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  • Keeping Scotland moving

  • Carrbridge, Scotland in the snow 

    Winter can be a difficult time for Scotland’s railways. Whether it's a big freeze, strong winds or prolonged spells of wet weather, we have to deal with whatever nature throws at us.

    But we learn from experience and we've listened to feedback from lots of different sources including passengers, train companies and our own people, so that we can build on what we did well and learn from what did not work as well as we hoped. By doing so, we aim to keep Scotland moving this winter.

    Better information

    You told us that you want better information when services are disrupted, so we’re working with partners across the transport industry to make sure you get the information you need to get you to where you want to go.

    So, we'll make sure our front line people, the people you see at stations, have the most up-to-date, practical information to pass on to you.

    We’ll arrange temporary timetables which, in the most extreme conditions, can be quickly implemented to deploy our resources where they're most needed.

    See the temporary timetable. 

    We’re working together with rail, bus, air and ferry providers to provide, through Traveline Scotland, an overview of any disruption and the transport alternatives.

    How we're keeping Scotland moving

    We'll be deploying a range of innovative tools and techniques to make the network as robust as possible, including:

    • New insulating points heater strips which work for longer in the worst of the winter weather
    • Using a helicopter and thermal imaging to identify any points heaters that aren’t working effectively
    • Monitoring points heaters remotely so we know immediately when they're starting to fail or power cables have been stolen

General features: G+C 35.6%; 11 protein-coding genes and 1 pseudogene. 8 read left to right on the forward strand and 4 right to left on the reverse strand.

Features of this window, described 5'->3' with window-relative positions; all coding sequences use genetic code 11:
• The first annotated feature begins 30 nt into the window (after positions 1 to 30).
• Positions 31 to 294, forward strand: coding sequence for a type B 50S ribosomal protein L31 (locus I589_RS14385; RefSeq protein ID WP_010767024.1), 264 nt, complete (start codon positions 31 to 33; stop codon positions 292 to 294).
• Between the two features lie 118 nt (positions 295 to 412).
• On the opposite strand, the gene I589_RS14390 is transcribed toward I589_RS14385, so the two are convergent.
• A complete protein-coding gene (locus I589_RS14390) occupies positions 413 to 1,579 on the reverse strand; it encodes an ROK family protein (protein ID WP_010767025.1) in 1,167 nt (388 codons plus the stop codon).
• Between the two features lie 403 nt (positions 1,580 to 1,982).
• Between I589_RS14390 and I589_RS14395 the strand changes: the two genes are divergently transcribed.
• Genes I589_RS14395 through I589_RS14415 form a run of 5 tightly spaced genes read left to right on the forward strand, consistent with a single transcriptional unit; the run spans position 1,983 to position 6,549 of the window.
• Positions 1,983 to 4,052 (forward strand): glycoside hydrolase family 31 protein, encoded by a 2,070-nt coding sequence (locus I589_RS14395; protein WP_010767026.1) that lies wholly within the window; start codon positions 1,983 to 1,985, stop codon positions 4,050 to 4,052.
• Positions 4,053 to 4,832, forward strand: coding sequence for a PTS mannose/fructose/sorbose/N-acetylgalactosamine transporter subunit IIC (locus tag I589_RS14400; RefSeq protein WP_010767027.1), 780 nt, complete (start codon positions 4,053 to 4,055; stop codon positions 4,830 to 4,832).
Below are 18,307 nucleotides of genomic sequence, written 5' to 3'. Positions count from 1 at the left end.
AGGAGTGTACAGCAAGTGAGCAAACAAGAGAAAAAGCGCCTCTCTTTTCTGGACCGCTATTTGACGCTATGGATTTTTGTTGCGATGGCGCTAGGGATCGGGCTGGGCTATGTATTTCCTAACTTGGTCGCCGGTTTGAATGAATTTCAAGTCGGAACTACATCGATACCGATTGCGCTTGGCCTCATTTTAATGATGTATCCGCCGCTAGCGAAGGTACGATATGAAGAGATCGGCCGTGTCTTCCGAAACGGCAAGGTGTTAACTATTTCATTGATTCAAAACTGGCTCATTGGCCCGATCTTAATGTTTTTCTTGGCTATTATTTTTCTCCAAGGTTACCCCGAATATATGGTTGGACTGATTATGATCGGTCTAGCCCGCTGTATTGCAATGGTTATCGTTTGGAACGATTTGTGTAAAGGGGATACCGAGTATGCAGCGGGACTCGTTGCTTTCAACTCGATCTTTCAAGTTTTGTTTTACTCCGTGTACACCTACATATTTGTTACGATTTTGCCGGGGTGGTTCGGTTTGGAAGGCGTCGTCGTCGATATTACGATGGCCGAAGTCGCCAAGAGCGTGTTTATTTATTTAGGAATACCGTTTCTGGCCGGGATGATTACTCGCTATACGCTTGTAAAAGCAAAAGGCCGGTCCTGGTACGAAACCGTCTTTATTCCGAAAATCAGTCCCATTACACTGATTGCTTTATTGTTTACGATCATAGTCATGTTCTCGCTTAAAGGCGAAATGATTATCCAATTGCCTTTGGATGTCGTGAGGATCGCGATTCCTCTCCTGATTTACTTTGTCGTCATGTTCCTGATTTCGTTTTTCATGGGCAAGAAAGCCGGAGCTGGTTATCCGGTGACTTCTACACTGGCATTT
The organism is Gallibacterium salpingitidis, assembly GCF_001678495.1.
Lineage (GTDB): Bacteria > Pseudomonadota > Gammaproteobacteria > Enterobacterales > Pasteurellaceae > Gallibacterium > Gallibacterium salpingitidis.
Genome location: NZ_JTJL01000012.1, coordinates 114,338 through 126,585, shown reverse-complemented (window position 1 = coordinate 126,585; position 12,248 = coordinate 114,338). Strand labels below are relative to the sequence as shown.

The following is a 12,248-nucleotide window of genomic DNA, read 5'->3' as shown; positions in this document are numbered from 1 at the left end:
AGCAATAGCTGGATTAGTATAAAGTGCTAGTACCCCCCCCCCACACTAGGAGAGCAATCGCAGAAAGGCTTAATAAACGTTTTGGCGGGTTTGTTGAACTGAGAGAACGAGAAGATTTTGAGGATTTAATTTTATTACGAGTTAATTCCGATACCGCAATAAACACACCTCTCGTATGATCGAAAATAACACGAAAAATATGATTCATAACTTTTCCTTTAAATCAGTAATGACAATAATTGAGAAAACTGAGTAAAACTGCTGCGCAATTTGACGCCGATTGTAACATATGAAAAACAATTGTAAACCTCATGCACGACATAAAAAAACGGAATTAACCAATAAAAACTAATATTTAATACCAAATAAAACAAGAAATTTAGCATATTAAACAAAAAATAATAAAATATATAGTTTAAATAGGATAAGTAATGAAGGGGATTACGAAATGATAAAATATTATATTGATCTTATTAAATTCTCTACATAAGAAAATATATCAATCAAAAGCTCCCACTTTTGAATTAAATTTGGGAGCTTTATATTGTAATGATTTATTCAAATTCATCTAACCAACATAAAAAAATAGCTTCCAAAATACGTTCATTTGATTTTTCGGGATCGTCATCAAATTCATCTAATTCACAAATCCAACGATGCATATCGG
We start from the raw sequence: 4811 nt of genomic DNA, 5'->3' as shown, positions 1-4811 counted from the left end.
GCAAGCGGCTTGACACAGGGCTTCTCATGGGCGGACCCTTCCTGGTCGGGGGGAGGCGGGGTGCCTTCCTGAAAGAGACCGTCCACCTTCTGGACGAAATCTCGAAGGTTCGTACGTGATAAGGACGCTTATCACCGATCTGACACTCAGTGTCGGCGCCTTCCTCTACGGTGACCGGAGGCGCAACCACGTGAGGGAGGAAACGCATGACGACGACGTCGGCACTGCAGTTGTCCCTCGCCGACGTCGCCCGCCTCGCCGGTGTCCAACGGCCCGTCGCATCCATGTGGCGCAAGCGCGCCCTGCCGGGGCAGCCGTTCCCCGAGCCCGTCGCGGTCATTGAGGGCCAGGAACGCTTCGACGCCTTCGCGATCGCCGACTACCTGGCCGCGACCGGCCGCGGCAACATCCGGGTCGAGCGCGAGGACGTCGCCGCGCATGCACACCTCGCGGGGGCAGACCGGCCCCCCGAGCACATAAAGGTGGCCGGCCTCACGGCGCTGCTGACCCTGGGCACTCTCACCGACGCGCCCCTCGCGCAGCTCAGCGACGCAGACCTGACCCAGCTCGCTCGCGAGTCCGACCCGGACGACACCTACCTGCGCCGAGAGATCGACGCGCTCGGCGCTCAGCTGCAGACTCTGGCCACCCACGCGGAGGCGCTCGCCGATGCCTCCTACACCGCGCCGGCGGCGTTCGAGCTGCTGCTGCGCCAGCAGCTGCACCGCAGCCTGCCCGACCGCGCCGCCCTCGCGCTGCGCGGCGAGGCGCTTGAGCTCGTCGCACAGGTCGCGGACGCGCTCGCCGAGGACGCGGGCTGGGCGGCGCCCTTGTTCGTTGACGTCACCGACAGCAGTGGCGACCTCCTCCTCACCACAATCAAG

• Using a special "snow train" that quickly defrosts points with hot-air blowers and blasts of steam, hot water and compressed air
    • Fitting snow displacers at selected points to stop snow building up and blocking the points
    • Reducing ballast depth to prevent points sticking to the stones during prolonged sub-zero temperatures
    • Using NASA-grade insulation to insulate points and prevent water building up and freezing

    These new initiatives will support our workforce on the ground:

    • During severe weather having dedicated teams of chainsaw gangs and engineers working around-the-clock to keep key routes open
    • An increased fleet of 4x4 all-terrain vehicles so we can get to remote locations more quickly
    • A 10-strong fleet of snow clearing trains will be in operation all winter

    More about our preparations for winter 

  • Gallery

    ScotRail staff with some of the equipment used to keep stations open for the public in freezing weather.

    Network Rail staff shred branches cut to stop them damaging power cables near Finnieston in Glasgow.

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